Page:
Before and After - Vintage Desk/vanity for a Little Girl

I found this desk and chair at a local tag sale for $10! It had a very poor paint job but it was too cute to pass.
I don't usually sand down my pieces if I am going to repaint them. Normally a good cleaning and some light sanding and priming do the trick, but the paint job was so, so bad, that there was no way around it.
First I stripped the paint with zip strip. This product is powerful stuff and it works fast, but you do need thick gloves, a respirator and plenty of ventilation. Most people prefer more gentle products such as Citristrip but I don't have the patience to apply and clean it 4 or 5 times, so zip strip is my go to.
Next I sanded the desk, drawers and chair using my electrical sander on the flat areas and sandpaper on corners and details. I started with a 80 grit, then went to a 120 and finished with a 220.
This is the chair after a good cleaning with TSP diluted in water.
I wanted to use some beautiful turquoise knobs I bought especially for this project, so I filled the holes in all drawers using Minwax High Performance wood filler, then sanded it well making sure the surface was completely flat and smooth.
Next I drilled the holes for the new knobs.
I primed desk, drawers and chair with Rustoleum Primer spray. I had to apply two coats because the residual stain was bleeding A LOT! Bleeding is one of my worst nightmares and it happens quite often with old pieces. That's why I always use oil-based primer.
Using my inseparable friend, the spray gun, I started spraying the darker shade of blue (Benjamin Moore Cool Aqua - satin) in the interior of the drawers, as well as mirror and chair. Two coats. Once it was dry, I covered the turquoise parts and sprayed super white (Ben Moore) on the front of the drawers.
Then I sprayed the light shade (Benjamin Moore Icy moon drops) on the desk. This picture doesn't show but I taped and covered the interior of the drawer spaces to avoid overspray.
I used gray primer on the chair because I ran out of white, but since it would be painted in a darker blue, the gray worked perfectly fine. Believe it or not, the residual stain in the chair also bled through the gray, so I needed to apply two coats.
I sealed everything with Minwax Polycrylic satin (spray).
This is the final result. Sorry I don't have a closer picture of the mirror here, but you can check my blog for more pictures.
I paid $0.25 for this teddy bear in my local thrift shop. Isn't it adorable?
I can picture this set in my niece's bedroom. It's a shame she lives too far away, in Brazil.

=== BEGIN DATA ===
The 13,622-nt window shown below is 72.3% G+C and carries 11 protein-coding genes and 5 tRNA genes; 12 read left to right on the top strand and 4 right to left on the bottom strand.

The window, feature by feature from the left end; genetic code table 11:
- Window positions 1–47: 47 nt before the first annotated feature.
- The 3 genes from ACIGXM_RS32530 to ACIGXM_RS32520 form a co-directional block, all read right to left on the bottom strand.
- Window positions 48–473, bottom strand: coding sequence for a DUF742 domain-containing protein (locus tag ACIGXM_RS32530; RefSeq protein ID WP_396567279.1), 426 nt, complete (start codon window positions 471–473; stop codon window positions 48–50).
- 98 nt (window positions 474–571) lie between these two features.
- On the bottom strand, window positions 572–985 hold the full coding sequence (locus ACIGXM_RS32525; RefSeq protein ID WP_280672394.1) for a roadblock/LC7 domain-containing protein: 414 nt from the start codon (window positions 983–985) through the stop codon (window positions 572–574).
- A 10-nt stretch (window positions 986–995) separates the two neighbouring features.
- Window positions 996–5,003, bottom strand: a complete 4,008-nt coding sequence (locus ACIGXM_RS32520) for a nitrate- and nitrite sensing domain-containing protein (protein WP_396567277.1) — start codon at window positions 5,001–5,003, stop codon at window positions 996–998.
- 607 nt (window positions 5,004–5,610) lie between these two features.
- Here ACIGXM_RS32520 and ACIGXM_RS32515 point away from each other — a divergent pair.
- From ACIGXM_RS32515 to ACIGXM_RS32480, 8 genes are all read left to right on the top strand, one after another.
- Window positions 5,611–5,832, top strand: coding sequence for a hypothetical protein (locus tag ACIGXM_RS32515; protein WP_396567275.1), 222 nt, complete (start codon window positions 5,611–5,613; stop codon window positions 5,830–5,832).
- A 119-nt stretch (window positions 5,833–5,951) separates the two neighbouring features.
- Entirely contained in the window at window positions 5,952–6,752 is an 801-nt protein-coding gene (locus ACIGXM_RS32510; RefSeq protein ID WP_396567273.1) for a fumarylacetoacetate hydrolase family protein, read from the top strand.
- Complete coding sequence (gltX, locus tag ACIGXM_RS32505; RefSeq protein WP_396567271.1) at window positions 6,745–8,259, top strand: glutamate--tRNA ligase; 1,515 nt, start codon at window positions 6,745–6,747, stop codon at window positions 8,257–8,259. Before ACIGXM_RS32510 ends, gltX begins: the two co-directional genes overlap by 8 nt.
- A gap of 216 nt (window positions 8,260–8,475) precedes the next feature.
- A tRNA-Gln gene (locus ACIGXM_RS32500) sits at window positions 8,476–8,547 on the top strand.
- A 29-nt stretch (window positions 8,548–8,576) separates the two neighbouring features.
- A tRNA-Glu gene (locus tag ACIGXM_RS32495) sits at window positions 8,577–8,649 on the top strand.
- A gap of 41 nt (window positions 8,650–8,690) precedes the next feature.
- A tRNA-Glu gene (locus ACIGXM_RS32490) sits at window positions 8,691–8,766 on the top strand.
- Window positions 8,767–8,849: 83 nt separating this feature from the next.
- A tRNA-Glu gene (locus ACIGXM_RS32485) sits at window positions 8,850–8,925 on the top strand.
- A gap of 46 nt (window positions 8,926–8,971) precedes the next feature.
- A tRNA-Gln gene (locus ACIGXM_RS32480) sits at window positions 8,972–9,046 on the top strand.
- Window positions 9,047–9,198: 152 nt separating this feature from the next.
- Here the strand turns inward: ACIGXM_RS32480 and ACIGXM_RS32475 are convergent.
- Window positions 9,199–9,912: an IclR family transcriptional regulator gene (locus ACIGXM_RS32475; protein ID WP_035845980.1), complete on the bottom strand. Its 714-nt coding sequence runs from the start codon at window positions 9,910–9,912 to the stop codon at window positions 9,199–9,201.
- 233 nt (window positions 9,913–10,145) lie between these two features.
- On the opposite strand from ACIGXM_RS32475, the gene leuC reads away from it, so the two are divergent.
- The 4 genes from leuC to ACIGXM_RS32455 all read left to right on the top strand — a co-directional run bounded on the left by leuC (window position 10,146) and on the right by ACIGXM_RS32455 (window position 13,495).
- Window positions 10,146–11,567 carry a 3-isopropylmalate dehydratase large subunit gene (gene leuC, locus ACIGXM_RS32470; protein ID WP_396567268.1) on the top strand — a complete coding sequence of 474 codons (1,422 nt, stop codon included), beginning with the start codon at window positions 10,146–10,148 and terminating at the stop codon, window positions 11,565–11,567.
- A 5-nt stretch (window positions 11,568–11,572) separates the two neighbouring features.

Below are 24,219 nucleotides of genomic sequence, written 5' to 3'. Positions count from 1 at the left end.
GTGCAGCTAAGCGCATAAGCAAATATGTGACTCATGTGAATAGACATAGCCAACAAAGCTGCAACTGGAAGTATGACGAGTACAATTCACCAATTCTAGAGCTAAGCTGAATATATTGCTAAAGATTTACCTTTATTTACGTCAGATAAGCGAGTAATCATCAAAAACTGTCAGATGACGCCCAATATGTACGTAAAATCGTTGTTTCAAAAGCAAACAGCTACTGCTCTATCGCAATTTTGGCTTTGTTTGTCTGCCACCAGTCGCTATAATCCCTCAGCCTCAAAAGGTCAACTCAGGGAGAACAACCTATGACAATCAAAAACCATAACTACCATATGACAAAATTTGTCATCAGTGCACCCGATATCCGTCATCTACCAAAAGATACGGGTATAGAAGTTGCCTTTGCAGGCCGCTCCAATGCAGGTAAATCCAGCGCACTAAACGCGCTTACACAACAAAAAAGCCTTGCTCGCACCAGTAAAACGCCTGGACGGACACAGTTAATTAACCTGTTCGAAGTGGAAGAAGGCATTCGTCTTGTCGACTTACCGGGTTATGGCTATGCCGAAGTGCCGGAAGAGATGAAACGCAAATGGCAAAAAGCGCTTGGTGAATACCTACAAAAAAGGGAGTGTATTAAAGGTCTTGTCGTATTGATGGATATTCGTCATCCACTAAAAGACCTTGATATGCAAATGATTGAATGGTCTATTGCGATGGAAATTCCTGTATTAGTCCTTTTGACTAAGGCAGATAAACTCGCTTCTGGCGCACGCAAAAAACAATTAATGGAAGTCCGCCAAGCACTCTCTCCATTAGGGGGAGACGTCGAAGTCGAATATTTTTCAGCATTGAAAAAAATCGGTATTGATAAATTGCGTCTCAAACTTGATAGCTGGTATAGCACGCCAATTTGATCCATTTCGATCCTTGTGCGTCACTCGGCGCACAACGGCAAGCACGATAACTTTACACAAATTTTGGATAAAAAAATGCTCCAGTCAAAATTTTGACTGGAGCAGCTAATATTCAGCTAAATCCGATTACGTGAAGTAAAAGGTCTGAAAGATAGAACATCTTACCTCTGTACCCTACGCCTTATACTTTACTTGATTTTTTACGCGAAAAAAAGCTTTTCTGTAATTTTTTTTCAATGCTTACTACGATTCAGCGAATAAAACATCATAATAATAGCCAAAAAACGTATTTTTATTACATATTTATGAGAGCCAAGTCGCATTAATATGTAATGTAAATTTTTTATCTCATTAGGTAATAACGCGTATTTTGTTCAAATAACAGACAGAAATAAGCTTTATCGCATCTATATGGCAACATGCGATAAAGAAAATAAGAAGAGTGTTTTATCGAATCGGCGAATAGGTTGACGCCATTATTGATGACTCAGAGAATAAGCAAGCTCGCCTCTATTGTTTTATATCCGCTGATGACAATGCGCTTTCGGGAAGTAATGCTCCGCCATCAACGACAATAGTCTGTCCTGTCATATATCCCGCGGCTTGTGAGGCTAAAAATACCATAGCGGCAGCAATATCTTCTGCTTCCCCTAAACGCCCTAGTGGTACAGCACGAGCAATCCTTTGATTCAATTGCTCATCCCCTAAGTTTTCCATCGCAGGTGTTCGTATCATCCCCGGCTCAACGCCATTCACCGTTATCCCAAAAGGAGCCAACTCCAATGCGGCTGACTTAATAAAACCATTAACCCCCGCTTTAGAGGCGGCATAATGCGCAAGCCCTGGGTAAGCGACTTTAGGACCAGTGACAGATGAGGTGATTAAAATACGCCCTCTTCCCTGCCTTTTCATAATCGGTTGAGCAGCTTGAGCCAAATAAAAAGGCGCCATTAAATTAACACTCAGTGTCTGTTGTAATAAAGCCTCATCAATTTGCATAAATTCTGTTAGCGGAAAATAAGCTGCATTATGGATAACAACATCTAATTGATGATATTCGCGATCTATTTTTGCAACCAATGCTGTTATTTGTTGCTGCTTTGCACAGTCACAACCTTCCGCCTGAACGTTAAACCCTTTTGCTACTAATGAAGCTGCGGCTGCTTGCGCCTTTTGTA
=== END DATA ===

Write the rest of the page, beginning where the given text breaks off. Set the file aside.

Painting drawers on the inside is a pain, but in some cases, it just has to be done. Isn't this a nice surprise?
I am so happy with this transformation! If you decide to try it and have any questions, feel free to ask!
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Pat Rios | The Wood Spa

Want more details about this and other DIY projects? Check out my blog post!

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Have a question about this project?

3 of 9 questions
  • Jane
    on Jul 12, 2019

    What is the benefit to using regular paint ( like you used) verses chalk paint?

    • Pat Rios | The Wood Spa
      on Jul 12, 2019

      Mostly cost and color variety. One sample of regular paint is more than enough for a project and it costs about $7.

  • Christine Cajigas
    on Jul 23, 2019

    Omgosh, this is solo beautiful! A lot of detailed effort went in to your project. And it paid off. Thank you for so much for sharing. Whomever ends up with this, is very very fortunate. Thank you for sharing. 😊

  • Kathy
    on Jul 13, 2020

    Precious for your little one. I just finished a beast of a dresser and had to paint it (RetiqueIt) then stain it, then poly for protection. When I put the drawers back in it what a nightmare. None would move correctly. I had to sand and sand and sand the edges of all the drawers. I have left them "raw" so the drawers will close properly. I am scared to try anything else. What did you do so that your little drawers did not pull against the edges of the painted base? I hope that question makes sense.

    • Pat Rios | The Wood Spa
      on Jul 13, 2020

      With old pieces I notice that it’s important that each drawer goes exactly to its original spot. Even if they all look the same size, they are not. If you sanded them a lot and they now run smoothly, you shouldn’t have any problem applying a thin coat of stain and poly. Good luck!

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